I also agree with Phillip, sounds like he has a good system. With pointers, you just have to keep in mind that all the pointer names are part of the naming convention and are the names of actual devices and inputs or outputs in the field. Like Phillip said, you initialize all the variables in a init block prior to the loop, then load all the pointers from the pointer table at the top of each loop right after increment of the index value. For instance, the pointer Pump_Run_ptr would be a pointer that is loaded in the pointer table in the init block, then after Pointer_Index value inside the loop is incremented to 1, then you would load the pointer table with Pump_Run1 var and then beyond that in that loop, you can do anything needed with regards to starting or stopping that pump. This goes for essentially any var type in Pac.
I also agree with Phillip on the Excel trick. Been using that one for many years. Essentially, anywhere you have to load pointer tables with vars, you create the script itself in Excel and the copy and paste into a script block. When you paste a 100 lines of script into the block, you'll have that feeling of euphoria....
As far as your project, it might be wise to have one person be the naming convention guru and that person would keep the master list. I know the Opto way for naming is to put the data type first, but I never found that to be as helpful as listing the device first, such as Pump1_Run. The point of this is when using pointers, you might have hundreds of vars, and this will group all these items together when you are working on the strategy. Another thing I do is use a post fix such as Pump1_Run_do for all my discreet outputs, then use Pump1_Run_dout for my internal variables. Pump1_On_di and Pump1_On_din likewise. This lets me know whether I'm looking at a variable or an IO. Of course you can tell the type typically by what it's doing. Another set of examples is Pump1_Press_ai/Pump1_Press_ain and, Pump1_Speed_ao/Pump1_Speed_aout. This way, when you type in Pump1, the tree will take you right to the group you're interested in working on and you can look at this list and see if mistaken names are present, etc..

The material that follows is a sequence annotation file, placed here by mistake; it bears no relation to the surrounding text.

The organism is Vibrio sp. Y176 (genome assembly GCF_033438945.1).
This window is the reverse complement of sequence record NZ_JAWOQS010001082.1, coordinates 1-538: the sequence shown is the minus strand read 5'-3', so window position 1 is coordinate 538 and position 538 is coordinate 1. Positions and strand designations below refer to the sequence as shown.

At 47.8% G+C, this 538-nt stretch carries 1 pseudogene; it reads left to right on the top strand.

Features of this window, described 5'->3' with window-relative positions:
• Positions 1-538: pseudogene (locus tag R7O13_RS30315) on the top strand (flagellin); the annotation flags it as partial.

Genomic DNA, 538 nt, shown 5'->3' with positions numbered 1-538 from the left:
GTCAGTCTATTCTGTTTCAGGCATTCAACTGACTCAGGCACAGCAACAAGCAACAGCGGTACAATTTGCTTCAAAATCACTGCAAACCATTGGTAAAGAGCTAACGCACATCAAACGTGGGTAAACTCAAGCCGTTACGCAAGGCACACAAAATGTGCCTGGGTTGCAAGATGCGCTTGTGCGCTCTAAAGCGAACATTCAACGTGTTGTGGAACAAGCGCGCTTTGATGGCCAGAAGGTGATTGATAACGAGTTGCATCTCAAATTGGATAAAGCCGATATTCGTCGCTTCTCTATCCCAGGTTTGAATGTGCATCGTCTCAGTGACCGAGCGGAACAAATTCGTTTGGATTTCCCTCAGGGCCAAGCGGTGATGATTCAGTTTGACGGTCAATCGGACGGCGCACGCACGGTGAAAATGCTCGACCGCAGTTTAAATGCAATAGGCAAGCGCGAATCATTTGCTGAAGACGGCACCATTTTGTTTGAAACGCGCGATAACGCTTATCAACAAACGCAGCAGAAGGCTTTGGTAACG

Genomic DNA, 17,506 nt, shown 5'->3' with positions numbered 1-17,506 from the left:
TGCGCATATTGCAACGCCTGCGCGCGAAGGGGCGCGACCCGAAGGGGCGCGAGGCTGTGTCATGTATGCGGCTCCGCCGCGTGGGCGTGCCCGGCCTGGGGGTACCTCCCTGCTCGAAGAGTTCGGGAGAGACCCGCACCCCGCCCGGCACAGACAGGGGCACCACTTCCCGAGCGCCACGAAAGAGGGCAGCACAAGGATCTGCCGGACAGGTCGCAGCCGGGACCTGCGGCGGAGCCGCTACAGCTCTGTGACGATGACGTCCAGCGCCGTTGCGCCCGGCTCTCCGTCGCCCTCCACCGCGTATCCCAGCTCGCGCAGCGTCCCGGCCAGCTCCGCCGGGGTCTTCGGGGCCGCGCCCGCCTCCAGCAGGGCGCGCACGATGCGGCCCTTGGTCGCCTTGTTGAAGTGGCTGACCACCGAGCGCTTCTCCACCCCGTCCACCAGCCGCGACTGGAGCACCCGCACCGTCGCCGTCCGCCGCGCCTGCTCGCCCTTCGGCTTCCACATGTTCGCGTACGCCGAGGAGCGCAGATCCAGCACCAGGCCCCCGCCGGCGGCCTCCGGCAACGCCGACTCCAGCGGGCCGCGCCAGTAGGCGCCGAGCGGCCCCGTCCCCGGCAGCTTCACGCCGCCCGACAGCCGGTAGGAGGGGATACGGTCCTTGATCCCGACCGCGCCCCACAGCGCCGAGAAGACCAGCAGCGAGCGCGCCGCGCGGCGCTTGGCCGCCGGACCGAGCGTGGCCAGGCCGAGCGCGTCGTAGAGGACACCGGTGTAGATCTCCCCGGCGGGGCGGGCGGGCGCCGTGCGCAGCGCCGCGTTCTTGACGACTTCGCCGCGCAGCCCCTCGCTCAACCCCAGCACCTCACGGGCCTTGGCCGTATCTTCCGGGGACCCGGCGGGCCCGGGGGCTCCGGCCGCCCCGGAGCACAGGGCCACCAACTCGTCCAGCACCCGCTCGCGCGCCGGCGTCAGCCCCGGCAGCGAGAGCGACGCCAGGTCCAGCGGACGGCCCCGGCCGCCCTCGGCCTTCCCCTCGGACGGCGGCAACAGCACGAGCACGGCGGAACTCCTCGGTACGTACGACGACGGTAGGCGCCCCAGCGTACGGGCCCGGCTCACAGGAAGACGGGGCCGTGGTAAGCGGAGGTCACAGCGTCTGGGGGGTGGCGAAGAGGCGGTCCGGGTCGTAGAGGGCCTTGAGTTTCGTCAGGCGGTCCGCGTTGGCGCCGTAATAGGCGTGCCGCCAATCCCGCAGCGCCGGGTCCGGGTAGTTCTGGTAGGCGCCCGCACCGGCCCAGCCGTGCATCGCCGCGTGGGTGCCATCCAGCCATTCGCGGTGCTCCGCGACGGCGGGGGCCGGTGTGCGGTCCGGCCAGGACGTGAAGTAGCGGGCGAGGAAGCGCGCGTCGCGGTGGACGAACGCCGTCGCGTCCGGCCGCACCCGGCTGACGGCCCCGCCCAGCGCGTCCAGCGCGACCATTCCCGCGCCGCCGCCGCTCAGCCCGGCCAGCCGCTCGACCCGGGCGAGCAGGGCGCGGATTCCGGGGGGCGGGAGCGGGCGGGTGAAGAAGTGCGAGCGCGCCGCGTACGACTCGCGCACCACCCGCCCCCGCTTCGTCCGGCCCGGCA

Using tables like Phillip said is really really compact, but it comes at the price of complexity. I typically use individual like named vars for each IO which makes troubleshooting easier. Also, I almost always use the block read method for reading and writing the IO, for that I use tables and for which the Excel trick is paramount.
I suggest sitting down with your team and working out all the device names and associated variables and IO, or least the most obvious ones. Keep in mind how you're going to be using them and that will do more to keep your strategy on a sane path.
I have a fairly good size project coming up next month and I will be putting all these things in play, which will be especially interesting since I will be using the integrated redundancy kit and 2 Groov servers (intended as redundancy) to operate 20 - 50hp fans and all the associated alarms, and safety systems. There are hundreds of IO, 2 controllers and 13 brains, 2 server PCs, 2 operator PCs with 65" UltraHD displays, and a dozen other monitor PCs on this system.